A Fierce and Mighty Wind

The fish wheel in the back ground looms like a dragon, ready to pounce, and devour a way of life, hungry and impermanent. I often dream of the other years,

Celilo Falls, post card. ca. 1930

Celilo Falls, post card. ca. 1930

but often find myself barely able to remember how to fish as I browse the supermarket aisle for the freshest caught bargain. Irony showers my existence. I feel like there is this wind that is blowing so hard it will knock the ‘Indian’ right out of me. I watch the flat surface of the lake that now covers the “echoes of falling water”, and see my cousins being shunned from their tribes for not having enough blood-quantum, and tribes, such as the Wy’am and many Columbia River Indians, not being seen as a Sovereign Nation and I feel lost. To be honest, Gathering the Stories is my anchor, or stump, you could say, to this wind, and I must say, it scares the living shit out of me to know that my offspring will no longer be considered part of a tribe.

Reading links:
Read about Celilo Falls from the Columbia River Inter-Tribal Fish Commission here

Read about the dis-enrollment of Chief Tumulth’s descendants from the Grande Ronde Tribe based on blood-quantum here

Read “Recalling Celilo: An Essay by Elizabeth Woody” from the book “Salmon Nation: People, Fish and Our Common Home” here

Recalling Celilo: An Essay by Elizabeth Woody

Recalling Celilo: An Essay by Elizabeth Woody
from the book “Salmon Nation: People, Fish, and Our Common Home.

Along the mid-Columbia River ninety miles east of Portland, Oregon, stand Celilo Indian Village and Celilo Park. Beside the eastbound lanes of Interstate celilo0384 are a peaked-roof longhouse and a large metal building. The houses in the village are older, and easy to overlook. You can sometimes see nets and boats beside the homes, though some houses are empty. By comparison, the park is frequently filled with lively and colorful wind surfers. Submerged beneath the shimmering surface of the river lies Celilo Falls, or Wyam.

Wyam means “Echo of Falling Water” or “Sound of Water upon the Rocks.” Located on the fourth-largest North American waterway, it was one of the most significant fisheries of the Columbia River system. In recent decades the greatest irreversible change occurred in the middle Columbia as the Celilo site was inundated by The Dalles Dam on March 10, 1957. The tribal people who gathered there did not believe it possible.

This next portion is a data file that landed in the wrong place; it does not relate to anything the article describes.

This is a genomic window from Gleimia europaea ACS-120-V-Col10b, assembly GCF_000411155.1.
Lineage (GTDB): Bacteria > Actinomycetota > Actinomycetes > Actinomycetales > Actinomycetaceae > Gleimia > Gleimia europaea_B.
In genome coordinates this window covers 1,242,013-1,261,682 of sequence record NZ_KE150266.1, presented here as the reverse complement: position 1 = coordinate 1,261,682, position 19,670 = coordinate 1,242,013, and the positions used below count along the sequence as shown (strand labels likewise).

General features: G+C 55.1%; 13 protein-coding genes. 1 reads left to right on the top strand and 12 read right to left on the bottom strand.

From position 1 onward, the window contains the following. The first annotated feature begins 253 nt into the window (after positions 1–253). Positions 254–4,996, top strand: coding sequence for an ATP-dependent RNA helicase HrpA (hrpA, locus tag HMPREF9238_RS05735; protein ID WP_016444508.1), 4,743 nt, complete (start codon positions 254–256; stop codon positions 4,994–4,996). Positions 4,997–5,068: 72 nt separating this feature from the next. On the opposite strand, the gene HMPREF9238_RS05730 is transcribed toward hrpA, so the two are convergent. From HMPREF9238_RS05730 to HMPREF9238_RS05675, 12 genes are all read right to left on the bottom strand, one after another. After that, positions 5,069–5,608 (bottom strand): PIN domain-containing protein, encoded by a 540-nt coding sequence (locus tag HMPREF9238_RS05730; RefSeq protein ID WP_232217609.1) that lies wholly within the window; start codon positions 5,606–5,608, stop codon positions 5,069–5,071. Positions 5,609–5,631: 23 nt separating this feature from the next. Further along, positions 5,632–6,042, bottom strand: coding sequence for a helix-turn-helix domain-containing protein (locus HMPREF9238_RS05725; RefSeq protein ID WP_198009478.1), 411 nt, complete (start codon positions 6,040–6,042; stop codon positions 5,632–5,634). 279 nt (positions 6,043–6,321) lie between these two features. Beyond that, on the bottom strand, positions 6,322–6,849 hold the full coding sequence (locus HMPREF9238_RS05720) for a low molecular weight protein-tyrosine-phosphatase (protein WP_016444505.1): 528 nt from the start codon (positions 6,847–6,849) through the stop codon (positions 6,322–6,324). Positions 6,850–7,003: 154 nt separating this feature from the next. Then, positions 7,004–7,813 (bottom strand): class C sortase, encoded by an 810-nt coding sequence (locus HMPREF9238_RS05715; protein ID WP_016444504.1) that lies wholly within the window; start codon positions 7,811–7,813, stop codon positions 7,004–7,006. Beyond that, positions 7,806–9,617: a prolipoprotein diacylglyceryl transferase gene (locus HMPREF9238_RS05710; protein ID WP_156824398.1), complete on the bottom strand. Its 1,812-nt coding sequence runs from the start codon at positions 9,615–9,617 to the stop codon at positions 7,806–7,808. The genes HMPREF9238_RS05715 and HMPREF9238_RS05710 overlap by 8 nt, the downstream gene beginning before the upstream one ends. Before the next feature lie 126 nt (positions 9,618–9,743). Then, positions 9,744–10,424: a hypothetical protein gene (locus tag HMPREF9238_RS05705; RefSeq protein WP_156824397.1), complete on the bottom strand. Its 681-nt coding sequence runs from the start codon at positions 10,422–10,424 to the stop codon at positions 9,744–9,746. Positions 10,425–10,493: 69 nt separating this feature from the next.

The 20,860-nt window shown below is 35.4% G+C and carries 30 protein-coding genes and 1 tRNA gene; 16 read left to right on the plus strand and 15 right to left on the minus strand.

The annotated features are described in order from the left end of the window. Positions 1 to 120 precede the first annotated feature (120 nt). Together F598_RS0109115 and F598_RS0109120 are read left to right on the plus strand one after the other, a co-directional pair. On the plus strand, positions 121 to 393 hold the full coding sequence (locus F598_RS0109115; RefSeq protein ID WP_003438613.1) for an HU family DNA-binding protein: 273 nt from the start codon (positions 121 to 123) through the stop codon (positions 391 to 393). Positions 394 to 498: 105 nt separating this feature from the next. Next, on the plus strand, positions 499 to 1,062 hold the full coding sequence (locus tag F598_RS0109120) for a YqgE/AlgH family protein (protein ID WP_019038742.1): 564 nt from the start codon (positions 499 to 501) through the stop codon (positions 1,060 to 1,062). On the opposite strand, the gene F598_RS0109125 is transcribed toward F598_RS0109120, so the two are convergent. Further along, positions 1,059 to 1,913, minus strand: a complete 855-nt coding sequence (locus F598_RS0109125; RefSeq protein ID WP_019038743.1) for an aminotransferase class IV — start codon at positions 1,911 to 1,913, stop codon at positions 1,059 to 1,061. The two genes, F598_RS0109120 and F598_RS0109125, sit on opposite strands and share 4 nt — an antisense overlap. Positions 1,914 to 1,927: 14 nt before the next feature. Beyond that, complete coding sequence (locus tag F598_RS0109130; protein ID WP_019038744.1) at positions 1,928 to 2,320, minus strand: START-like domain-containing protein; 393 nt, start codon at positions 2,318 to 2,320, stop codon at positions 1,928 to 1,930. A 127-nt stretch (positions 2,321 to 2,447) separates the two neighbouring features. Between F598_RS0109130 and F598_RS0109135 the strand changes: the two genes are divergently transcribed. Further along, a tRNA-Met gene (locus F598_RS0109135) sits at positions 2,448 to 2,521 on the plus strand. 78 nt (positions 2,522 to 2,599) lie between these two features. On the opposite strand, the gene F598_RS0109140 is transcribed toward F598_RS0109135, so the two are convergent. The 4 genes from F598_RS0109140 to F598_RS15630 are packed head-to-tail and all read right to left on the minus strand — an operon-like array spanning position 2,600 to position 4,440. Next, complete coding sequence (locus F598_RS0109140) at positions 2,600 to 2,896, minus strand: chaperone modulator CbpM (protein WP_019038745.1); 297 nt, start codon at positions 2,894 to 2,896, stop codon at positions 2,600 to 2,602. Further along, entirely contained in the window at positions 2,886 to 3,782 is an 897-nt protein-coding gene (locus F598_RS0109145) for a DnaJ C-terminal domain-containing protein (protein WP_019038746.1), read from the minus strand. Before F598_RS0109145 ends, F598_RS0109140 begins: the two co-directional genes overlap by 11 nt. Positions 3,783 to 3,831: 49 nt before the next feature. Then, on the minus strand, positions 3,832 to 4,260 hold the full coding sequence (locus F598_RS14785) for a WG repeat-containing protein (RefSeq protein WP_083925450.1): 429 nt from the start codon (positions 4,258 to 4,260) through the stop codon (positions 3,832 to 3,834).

Unknown fishermen, unknown year, unknown photographer.. any information would be appreciated.

Unknown fishermen, unknown year, unknown photographer.. any information would be appreciated.

Historically, the Wyampum lived at Wyam for over twelve thousand years. Estimates vary, but Wyam is among the longest continuously inhabited communities in North America. The elders tell us we have been here from time immemorial.

Today we know Celilo Falls as more than a lost landmark. It was a place as revered as one’s own mother. The story of Wyam’s life is the story of the salmon, and of my own ancestry. I live with the forty-two year absence and silence of Celilo Falls, much as an orphan lives hearing of the kindness and greatness of his or her mother.

The original locations of my ancestral villages on the N’ch-iwana (Columbia River) are Celilo Village and the Wishram village that nestled below the petroglyph, She-Who-Watches or Tsagaglallal. My grandmother, Elizabeth Thompson Pitt (Mohalla), was a Wyampum descendent and a Tygh woman. My grandfather, Lewis Pitt (Wa Soox Site), was a Wasco, Wishram, and Watlala man. But my own connections to Celilo Falls are tenuous at best. I was born two years after Celilo drowned in the backwaters of The Dalles Dam.

Old unknown photo of a dip-netter.

Old unknown photo of a dip-netter.

My grandfather fished at Celilo with his brother, George Pitt II, at a site that a relative or friend permitted, as is their privilege. They fished on scaffolds above the white water with dip nets. Since fishing locations are inherited, they probably did not have a spot of their own. They were Wascopum, not Wyampum.

When the fish ran, people were wealthy. People from all over the country would come to Celilo to watch the “Indians” catch fish. They would purchase fish freshly caught. It was one of the most famous tourist sites in North America. And many long-time Oregonians and Washingtonians today differentiate themselves from newcomers by their fond memories of Celilo Falls.

What happened at Wyam was more significant than entertainment. During the day, women cleaned large amounts of finely cut fish and hung the parts to dry in the heat of the arid landscape. So abundant were the fish passing Wyam on their upriver journey that the fish caught there could feed a whole family through the winter. Many families had enough salmon to trade with other tribes or individuals for specialty items.

No one would starve if they could work. Even those incapable of physical work could share other talents. It was a dignified existence. Peaceful, perhaps due in part to the sound of the water that echoed in people’s minds and the negative ions produced by the falls. Research has shown this to generate a feeling of well-being in human beings. It is with a certain sense of irony that I note companies now sell machines to generate such ions in the homes of those who can “afford” this feeling of well-being.

Wishram Grandmother preparing Salmon. Edward S. Curtis photo.

Wishram Grandmother preparing Salmon. Edward S. Curtis photo.

An elder woman explained that if my generation knew the language, we would have no questions. We would hear these words directly from the teachings and songs. From time immemorial, the Creator’s instruction was direct and clear. Feasts and worship held to honor the first roots and berries are major events. The head and tail of the first salmon caught at Celilo is returned to N’ch-iwana. The whole community honored that catch: One of our relatives has returned, and we consider the lives we take to care for our communities.